For navigation, the Apollo craft wouldn’t have to rely solely on their onboard systems: Earth-based radar would track them, and mission control would send up course corrections as long as it could maintain radio contact. But during what were probably the most critical stages of a lunar mission, radio contact would be impossible. The long, curving trajectory of the spacecraft would bring it closest to the moon on the side facing away from Earth, so that’s where it had to enter lunar orbit and deploy the landing module–but of course, there would be no line of sight with Earth-based tracking stations. And when the returning command module entered Earth’s atmosphere, friction from its descent would heat the air around it and create a cloud of ions that would jam any radio transmissions.
The heart of the navigation and control system was Doc Draper’s brainchild, the inertial measurement unit, or IMU. The IMU was basically a disc surrounded by two concentric rings inside a spherical housing about a foot and a half across. The outer ring was attached to the housing by two hinges, so it could spin around one axis; the second ring was attached to the first one and spun around a perpendicular axis; and the disc spun around an axis perpendicular to the second ring’s, so it had perfect freedom of motion in three dimensions. On the disc–the inertial platform–were three accelerometers and three gyroscopes, also aligned in three different directions. If the IMU housing rotated, the gyros would register the motion, and motors would turn the rings to maintain the platform’s orientation: imagine a waiter who holds a tray of glasses parallel to the ground–even as he runs up and down walls and across the ceiling. If the inertial platform’s orientation remained perfectly stable, data from the accelerometers could locate the IMU anywhere in space by reference to its original position.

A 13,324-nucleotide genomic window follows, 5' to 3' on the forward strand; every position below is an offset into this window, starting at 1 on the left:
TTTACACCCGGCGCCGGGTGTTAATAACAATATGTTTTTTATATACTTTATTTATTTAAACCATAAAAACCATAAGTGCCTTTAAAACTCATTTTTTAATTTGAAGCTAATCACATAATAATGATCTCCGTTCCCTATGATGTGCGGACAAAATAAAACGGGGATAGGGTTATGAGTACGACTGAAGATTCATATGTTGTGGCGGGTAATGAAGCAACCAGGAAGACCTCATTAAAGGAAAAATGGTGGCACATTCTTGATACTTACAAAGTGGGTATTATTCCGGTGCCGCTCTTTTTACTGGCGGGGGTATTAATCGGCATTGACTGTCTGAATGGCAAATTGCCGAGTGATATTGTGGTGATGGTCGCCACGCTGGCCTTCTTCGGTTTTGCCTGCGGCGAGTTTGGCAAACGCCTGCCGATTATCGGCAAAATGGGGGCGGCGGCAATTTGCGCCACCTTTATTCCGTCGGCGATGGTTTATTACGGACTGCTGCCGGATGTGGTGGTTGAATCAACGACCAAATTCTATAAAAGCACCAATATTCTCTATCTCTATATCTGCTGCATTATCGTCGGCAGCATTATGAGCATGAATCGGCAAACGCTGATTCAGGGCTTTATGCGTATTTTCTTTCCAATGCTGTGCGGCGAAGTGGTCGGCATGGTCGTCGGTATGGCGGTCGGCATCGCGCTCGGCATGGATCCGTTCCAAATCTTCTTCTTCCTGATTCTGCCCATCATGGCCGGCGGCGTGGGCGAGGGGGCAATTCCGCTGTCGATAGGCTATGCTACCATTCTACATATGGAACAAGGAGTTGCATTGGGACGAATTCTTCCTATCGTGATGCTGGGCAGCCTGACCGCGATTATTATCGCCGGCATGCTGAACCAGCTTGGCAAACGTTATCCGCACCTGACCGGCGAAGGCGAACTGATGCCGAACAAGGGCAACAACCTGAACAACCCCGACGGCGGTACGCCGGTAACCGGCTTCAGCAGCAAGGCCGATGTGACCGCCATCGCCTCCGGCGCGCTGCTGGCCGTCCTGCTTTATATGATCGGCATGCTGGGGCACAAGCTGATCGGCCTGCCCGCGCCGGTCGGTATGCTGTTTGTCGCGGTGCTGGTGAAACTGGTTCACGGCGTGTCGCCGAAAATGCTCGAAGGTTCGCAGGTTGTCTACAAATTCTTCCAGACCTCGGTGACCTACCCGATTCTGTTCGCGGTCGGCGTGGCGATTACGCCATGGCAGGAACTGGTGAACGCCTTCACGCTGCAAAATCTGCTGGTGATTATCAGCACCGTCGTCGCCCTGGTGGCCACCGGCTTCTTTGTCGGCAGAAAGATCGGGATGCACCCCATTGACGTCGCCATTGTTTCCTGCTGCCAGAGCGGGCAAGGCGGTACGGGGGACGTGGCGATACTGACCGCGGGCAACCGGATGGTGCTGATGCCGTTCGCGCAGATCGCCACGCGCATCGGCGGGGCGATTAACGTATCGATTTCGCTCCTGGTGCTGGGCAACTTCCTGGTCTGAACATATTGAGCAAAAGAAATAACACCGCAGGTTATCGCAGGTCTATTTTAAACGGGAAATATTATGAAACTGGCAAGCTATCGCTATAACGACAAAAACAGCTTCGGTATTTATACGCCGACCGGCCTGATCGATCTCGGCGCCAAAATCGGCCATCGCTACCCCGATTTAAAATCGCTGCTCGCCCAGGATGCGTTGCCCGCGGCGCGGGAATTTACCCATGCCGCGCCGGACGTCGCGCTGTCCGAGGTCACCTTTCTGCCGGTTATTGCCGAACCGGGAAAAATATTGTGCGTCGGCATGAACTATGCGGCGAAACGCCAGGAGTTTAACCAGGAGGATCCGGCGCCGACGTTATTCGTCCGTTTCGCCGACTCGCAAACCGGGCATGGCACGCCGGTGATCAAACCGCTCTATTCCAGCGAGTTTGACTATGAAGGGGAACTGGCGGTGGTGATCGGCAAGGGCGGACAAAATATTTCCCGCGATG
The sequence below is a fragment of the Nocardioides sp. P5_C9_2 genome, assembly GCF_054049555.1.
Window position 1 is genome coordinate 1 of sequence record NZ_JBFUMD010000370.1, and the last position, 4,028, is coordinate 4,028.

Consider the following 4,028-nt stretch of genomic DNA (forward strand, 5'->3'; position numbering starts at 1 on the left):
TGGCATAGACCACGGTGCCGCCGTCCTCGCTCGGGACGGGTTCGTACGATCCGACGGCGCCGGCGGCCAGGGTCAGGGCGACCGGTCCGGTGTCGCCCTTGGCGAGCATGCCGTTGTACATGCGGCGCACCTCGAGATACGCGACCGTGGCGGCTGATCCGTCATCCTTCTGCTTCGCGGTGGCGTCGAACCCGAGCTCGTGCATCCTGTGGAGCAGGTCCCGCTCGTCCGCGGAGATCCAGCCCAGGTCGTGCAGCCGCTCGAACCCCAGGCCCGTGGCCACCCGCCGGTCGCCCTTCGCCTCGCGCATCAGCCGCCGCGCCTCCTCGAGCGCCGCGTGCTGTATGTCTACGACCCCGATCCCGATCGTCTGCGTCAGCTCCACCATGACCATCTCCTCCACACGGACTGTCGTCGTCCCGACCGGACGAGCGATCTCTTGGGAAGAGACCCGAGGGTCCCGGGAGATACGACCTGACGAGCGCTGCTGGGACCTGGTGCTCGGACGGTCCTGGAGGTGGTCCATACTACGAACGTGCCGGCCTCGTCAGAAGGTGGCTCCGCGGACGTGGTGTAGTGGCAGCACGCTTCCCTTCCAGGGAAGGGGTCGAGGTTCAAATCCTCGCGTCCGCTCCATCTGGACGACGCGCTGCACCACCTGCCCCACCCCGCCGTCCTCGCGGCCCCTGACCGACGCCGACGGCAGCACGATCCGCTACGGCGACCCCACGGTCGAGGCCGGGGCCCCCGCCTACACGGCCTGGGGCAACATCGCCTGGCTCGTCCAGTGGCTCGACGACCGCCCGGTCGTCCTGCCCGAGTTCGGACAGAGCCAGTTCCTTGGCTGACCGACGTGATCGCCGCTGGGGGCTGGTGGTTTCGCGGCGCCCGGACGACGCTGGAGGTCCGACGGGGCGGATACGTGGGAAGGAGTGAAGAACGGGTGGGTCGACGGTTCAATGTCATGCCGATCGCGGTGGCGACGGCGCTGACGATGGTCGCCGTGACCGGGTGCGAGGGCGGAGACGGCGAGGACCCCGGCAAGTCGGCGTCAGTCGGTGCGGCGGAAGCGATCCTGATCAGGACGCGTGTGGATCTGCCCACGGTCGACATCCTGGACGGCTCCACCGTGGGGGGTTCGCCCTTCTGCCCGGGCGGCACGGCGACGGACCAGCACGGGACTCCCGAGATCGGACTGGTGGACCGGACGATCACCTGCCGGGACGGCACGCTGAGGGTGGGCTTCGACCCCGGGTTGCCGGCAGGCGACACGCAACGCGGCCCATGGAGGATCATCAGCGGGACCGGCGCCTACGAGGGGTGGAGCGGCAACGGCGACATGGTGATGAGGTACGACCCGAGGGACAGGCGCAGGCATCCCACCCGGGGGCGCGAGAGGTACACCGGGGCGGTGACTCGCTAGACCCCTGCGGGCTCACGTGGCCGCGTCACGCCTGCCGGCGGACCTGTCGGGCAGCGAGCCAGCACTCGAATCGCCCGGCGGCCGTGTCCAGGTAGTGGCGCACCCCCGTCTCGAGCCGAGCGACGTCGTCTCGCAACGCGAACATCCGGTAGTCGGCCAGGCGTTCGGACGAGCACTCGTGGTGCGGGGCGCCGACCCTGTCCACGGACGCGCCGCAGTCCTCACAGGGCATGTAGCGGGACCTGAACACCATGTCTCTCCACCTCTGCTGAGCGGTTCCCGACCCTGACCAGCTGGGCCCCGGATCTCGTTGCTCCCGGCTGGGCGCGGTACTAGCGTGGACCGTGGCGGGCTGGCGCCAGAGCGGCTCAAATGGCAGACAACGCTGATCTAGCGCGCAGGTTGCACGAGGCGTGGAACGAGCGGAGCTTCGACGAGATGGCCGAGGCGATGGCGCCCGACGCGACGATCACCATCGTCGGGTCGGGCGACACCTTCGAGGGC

But the platform wasn’t perfectly stable. To allow for midflight course corrections, the Instrumentation Lab also designed a telescope and sextant that together could help locate the craft in space. Using an eyepiece on the command module’s console, an astronaut could find a trio of landmarks–say, Earth’s horizon, the moon’s, and Alpha Centauri–and press a button. The onboard computer would calculate the craft’s position from the angles between the sightings.
The IMU and the sighting optics had to provide virtually error-free information, and their design had to take into account the eccentricities of operation in space; hundreds of Instrumentation Lab engineers worked on them. Nonetheless, they were largely elaborations on existing technologies. The design of the Apollo guidance computer, however, took the Instrumentation Lab into uncharted waters.
In the annals of technology, the most important event of 1961 may not have been JFK’s unveiling of the lunar program but, rather, an announcement a few months earlier from a four-year-old company called Fairchild Semiconductor: the first commercial release of a computer chip. An early example of an integrated circuit, it combined multiple electronic components in a single piece of silicon.
Today, when Intel can cram a billion transistors onto a chip, the advantages of integrated circuits seem obvious. But that wasn’t the case in 1961. For one thing, the new chips didn’t hold a billion transistors each; they held three. Integrated circuits would, in principle, take up about 40 percent less space than so-called core transistors, which consisted of wires wound around magnets. But they also demanded more electricity, a serious drawback in spacecraft with limited resources. What’s more, it was not at all clear that integrated circuits could be mass-produced with the reliability that spaceflight required. NASA administrators originally specified that the Apollo flight computer would use the larger core transistors.